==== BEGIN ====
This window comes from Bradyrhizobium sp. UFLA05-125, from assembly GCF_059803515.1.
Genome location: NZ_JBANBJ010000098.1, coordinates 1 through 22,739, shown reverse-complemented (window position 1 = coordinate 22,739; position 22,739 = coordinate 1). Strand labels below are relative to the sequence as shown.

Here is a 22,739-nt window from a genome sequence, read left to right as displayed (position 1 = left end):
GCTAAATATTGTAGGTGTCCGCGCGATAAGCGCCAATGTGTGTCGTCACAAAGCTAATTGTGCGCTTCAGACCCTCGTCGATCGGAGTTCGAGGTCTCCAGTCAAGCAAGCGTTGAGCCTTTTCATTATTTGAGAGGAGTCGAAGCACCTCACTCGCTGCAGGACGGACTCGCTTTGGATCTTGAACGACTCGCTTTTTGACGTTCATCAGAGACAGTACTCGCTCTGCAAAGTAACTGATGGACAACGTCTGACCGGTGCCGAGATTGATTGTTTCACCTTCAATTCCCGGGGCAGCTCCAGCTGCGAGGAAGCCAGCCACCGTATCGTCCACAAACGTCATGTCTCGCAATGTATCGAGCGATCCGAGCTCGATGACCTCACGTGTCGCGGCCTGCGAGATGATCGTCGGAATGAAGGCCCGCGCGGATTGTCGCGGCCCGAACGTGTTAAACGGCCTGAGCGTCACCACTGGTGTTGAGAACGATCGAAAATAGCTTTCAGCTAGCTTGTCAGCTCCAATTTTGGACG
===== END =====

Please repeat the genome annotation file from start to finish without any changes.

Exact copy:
This window comes from Bradyrhizobium sp. UFLA05-125, from assembly GCF_059803515.1.
Genome location: NZ_JBANBJ010000098.1, coordinates 1 through 22,739, shown reverse-complemented (window position 1 = coordinate 22,739; position 22,739 = coordinate 1). Strand labels below are relative to the sequence as shown.

Here is a 22,739-nt window from a genome sequence, read left to right as displayed (position 1 = left end):
GCTAAATATTGTAGGTGTCCGCGCGATAAGCGCCAATGTGTGTCGTCACAAAGCTAATTGTGCGCTTCAGACCCTCGTCGATCGGAGTTCGAGGTCTCCAGTCAAGCAAGCGTTGAGCCTTTTCATTATTTGAGAGGAGTCGAAGCACCTCACTCGCTGCAGGACGGACTCGCTTTGGATCTTGAACGACTCGCTTTTTGACGTTCATCAGAGACAGTACTCGCTCTGCAAAGTAACTGATGGACAACGTCTGACCGGTGCCGAGATTGATTGTTTCACCTTCAATTCCCGGGGCAGCTCCAGCTGCGAGGAAGCCAGCCACCGTATCGTCCACAAACGTCATGTCTCGCAATGTATCGAGCGATCCGAGCTCGATGACCTCACGTGTCGCGGCCTGCGAGATGATCGTCGGAATGAAGGCCCGCGCGGATTGTCGCGGCCCGAACGTGTTAAACGGCCTGAGCGTCACCACTGGTGTTGAGAACGATCGAAAATAGCTTTCAGCTAGCTTGTCAGCTCCAATTTTGGACG